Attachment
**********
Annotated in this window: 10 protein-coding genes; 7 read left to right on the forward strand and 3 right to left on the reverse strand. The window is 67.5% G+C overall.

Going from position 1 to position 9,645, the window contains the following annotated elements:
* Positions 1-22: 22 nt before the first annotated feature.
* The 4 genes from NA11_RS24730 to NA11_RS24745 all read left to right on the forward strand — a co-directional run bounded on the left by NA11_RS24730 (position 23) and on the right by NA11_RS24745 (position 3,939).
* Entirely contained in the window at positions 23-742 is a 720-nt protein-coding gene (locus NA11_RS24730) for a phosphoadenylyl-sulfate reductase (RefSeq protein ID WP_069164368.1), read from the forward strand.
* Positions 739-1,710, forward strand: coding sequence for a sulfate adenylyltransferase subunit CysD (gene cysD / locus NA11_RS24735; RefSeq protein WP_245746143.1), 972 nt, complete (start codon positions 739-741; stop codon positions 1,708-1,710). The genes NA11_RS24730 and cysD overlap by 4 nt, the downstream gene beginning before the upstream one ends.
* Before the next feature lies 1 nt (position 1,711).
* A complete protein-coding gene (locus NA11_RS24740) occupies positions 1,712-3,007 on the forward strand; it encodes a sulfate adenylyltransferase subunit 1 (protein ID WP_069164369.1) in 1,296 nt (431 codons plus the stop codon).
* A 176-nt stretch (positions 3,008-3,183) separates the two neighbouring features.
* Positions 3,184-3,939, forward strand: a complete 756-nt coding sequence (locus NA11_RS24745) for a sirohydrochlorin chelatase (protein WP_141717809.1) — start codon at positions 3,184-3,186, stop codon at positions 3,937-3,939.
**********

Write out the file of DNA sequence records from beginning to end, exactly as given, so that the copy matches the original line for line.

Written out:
Annotated in this window: 10 protein-coding genes; 7 read left to right on the forward strand and 3 right to left on the reverse strand. The window is 67.5% G+C overall.

Going from position 1 to position 9,645, the window contains the following annotated elements:
* Positions 1-22: 22 nt before the first annotated feature.
* The 4 genes from NA11_RS24730 to NA11_RS24745 all read left to right on the forward strand — a co-directional run bounded on the left by NA11_RS24730 (position 23) and on the right by NA11_RS24745 (position 3,939).
* Entirely contained in the window at positions 23-742 is a 720-nt protein-coding gene (locus NA11_RS24730) for a phosphoadenylyl-sulfate reductase (RefSeq protein ID WP_069164368.1), read from the forward strand.
* Positions 739-1,710, forward strand: coding sequence for a sulfate adenylyltransferase subunit CysD (gene cysD / locus NA11_RS24735; RefSeq protein WP_245746143.1), 972 nt, complete (start codon positions 739-741; stop codon positions 1,708-1,710). The genes NA11_RS24730 and cysD overlap by 4 nt, the downstream gene beginning before the upstream one ends.
* Before the next feature lies 1 nt (position 1,711).
* A complete protein-coding gene (locus NA11_RS24740) occupies positions 1,712-3,007 on the forward strand; it encodes a sulfate adenylyltransferase subunit 1 (protein ID WP_069164369.1) in 1,296 nt (431 codons plus the stop codon).
* A 176-nt stretch (positions 3,008-3,183) separates the two neighbouring features.
* Positions 3,184-3,939, forward strand: a complete 756-nt coding sequence (locus NA11_RS24745) for a sirohydrochlorin chelatase (protein WP_141717809.1) — start codon at positions 3,184-3,186, stop codon at positions 3,937-3,939.